Pa’i ki’i Imagery

February 18, 2017

What have you got in your workflow?

I’ve used Lightroom since it’s first public beta.  Over the years I’ve added different presets, mostly in the Develop Module. (How many B&W presets do I really need!!??)   I’ve also incorporated additional editing software.  Various iterations of On1 products ,The Nik collection (Efex Pro, Viveza,Dfine Etc.) and recently added Perfect Exposure.  I was reminded that I have the NIK Collection ( It’s Freeee. ) after seeing this blog post How to Sharpen Your Photos using Lightroom and Nik Efex by Pete Demarco  I had a picture I could practice on. A Mother Duck and ducklings were out feeding in the morning recently. There was some nice early morning light giving them a bit of backlit effect.  However, I  was not happy with my results.  They were just too soft.  I’ve got a low end zoom lens so it wasn’t a surprise but it was disappointing.  Enter  the Output Sharpener. After adjusting the settings per Pete’s recommendation. I got this result:

 

ducks sharp

On the left is the result using Output sharpening. Compared to the right Mom’s feathers are just a little better.  Where it’s more noticeable is the chicks fur and the water droplets on their bodies.  I outputted this from LR without any additional sharpening.  Now I need to practice with the other parts of the Collection!

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June 15, 2015

Up and Over

It’s been awhile since I created a sequence image.  I saw the possibility as he was going into the maneuver. It would’ve been a more complete image, if I’d seen it a little sooner.

 

Up and Over

September 10, 2014

Rain Behind Olomana

I took a series of portrait shots almost a year ago to create this panorama.  They’ve been dormant on my hard drive, waiting for me to rediscover them.

  Rain Behind Olomana

March 2, 2013

RAW or JPG

A continuous source of discussion is to ask do you shoot RAW or JPG. Either is a valid option. One can be a better choice in a given situation than the other.   Here’s a situation for which I’m glad I shot RAW.  This is  a panorama I created from a series of photos I took five years ago.  At the time I wasn’t thinking of making a panorama. DUH!  The cloud formation attracted my attention. In addition the water was calm and reflective. Fortunately, I had my 17-35mm lens on and had worked the scene for several images at the widest angle. By doing so, I inadvertently provided myself with enough images for a panorama five years later. (Which is a good tip to keep in mind in the future!) In addition, I shot in RAW, so I could manipulate the images without worrying about loss of image quality. Remember, RAW contains all the original data recorded by the sensor while JPG throws out data at the time of creation because it compresses the data.  What you see here is a high quality JPG image from the Photoshop file created by blending the original RAW shots together to make the panorama.  Would this image be perceptively worse if the original images had been JPG’s? Viewing on a computer monitor perhaps not. However, if you wanted to print (Yes, he did use the P word) this and put it on a wall, the higher the quality the better the color gamut and the larger a print you can make.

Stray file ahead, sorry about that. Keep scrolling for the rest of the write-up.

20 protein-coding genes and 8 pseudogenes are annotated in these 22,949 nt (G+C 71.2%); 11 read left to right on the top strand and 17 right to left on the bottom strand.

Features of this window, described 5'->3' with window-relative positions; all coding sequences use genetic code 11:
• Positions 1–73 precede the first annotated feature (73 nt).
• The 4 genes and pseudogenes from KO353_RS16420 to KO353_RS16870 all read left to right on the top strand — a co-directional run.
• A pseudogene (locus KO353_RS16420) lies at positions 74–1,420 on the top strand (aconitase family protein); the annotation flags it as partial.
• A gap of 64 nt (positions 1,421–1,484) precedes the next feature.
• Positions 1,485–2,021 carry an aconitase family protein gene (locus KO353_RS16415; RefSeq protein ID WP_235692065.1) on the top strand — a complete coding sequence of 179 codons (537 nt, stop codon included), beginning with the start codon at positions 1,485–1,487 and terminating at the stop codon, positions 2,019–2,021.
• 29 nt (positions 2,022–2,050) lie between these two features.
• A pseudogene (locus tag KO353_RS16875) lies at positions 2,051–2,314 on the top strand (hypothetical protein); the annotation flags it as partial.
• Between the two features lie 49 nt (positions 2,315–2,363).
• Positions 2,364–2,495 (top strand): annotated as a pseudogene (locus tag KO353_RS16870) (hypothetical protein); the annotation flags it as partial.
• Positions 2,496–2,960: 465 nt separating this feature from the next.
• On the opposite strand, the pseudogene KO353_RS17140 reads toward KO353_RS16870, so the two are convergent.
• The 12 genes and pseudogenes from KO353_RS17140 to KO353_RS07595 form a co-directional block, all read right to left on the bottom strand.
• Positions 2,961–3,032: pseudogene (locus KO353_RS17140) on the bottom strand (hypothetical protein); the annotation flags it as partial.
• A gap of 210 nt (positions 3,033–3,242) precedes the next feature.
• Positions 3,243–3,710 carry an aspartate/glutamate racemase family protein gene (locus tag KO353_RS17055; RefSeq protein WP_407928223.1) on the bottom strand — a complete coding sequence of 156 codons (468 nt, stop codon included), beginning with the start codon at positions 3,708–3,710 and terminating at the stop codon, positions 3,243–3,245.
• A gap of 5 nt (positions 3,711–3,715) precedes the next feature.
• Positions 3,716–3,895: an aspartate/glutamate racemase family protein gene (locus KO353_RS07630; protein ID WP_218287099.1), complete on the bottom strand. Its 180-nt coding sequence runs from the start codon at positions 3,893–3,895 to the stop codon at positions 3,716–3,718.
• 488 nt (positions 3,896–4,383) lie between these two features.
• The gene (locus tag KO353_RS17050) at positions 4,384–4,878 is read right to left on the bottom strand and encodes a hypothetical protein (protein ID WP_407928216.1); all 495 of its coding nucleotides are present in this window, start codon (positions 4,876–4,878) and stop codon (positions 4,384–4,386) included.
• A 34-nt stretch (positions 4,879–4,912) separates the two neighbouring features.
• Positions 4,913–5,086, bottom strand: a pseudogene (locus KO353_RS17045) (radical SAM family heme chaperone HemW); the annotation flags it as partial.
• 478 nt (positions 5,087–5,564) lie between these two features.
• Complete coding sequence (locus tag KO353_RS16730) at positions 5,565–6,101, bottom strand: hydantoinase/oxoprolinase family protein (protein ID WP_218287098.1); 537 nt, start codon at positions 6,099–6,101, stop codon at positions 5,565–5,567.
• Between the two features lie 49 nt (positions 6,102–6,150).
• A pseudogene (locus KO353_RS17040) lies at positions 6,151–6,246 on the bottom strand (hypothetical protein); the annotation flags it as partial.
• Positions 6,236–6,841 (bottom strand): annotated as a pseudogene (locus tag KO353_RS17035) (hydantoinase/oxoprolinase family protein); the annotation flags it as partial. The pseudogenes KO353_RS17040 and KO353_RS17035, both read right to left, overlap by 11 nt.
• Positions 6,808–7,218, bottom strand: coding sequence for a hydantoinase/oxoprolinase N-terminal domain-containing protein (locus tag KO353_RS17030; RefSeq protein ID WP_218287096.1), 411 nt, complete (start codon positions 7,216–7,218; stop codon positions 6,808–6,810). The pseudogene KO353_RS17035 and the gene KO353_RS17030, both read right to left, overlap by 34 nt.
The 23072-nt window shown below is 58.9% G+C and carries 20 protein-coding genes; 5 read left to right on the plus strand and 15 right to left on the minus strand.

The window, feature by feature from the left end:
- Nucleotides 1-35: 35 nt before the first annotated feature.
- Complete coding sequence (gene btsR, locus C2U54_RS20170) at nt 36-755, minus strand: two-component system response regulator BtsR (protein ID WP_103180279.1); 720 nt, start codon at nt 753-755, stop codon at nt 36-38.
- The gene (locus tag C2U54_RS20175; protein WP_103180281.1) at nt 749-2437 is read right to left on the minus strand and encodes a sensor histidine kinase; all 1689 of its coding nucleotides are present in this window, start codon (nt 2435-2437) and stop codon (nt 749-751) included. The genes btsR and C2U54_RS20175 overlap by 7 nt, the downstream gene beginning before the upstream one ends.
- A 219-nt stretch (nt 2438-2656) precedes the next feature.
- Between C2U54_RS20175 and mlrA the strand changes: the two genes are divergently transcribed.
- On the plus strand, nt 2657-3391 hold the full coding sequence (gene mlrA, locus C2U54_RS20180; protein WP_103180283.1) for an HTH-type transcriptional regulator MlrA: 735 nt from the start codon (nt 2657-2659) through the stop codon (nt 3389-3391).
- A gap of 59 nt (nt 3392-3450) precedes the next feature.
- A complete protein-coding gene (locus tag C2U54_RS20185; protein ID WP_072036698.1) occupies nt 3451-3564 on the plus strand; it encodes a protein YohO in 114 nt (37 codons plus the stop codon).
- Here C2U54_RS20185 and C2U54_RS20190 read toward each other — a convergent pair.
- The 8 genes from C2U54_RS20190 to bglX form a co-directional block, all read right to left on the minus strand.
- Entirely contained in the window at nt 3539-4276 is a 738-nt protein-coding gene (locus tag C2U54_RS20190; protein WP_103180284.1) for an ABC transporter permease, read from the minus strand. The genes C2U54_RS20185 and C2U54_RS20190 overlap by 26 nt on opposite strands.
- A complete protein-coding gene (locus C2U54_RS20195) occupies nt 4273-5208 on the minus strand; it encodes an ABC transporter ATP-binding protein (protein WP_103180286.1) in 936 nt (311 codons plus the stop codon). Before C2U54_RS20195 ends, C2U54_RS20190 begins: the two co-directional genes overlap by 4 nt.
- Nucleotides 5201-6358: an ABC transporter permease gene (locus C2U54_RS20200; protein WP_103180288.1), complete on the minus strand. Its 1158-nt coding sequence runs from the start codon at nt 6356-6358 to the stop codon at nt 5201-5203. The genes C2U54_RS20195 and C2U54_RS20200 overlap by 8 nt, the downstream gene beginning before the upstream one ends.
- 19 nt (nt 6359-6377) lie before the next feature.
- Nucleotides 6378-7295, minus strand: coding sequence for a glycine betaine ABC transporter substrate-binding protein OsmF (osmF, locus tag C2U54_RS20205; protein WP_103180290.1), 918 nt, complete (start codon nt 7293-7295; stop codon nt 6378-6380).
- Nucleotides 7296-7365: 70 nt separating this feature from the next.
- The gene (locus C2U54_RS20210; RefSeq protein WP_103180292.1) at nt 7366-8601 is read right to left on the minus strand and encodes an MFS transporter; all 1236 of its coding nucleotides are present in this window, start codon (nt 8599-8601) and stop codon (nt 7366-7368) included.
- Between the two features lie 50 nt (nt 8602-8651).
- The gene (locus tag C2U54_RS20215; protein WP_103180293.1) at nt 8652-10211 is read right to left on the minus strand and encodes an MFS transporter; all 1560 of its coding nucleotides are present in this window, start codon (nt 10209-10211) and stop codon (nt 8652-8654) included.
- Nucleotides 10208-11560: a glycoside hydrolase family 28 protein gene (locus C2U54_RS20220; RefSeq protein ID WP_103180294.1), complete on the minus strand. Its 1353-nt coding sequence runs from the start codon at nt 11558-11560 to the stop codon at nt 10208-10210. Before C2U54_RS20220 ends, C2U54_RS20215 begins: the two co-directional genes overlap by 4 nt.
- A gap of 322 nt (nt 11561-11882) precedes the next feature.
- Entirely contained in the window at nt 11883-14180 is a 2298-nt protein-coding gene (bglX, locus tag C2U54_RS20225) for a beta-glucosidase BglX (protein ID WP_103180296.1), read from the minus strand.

What's God spelling

September 7, 2012

Tweaked Clouds

Took a walk around the neighborhood this afternoon. Too much sedentary exercise! I needed to move the rest of my body. It had been a mostly cloudy and muggy day.  Knowing at some point I’d see something I could make an image of I brought my camera. The sky contained mostly indistinct clouds but for a short period these clouds formed just above a nearby ridge. Quickly I composed several shots for a panorama.  I saw this as a Black and White to bring out the different structures in the clouds. After stitching them together in Photoshop, I ran thru some presets in Lightroom and used on called Dynamic Silver III created by Gavin Seim. A little more tweaking and here you are.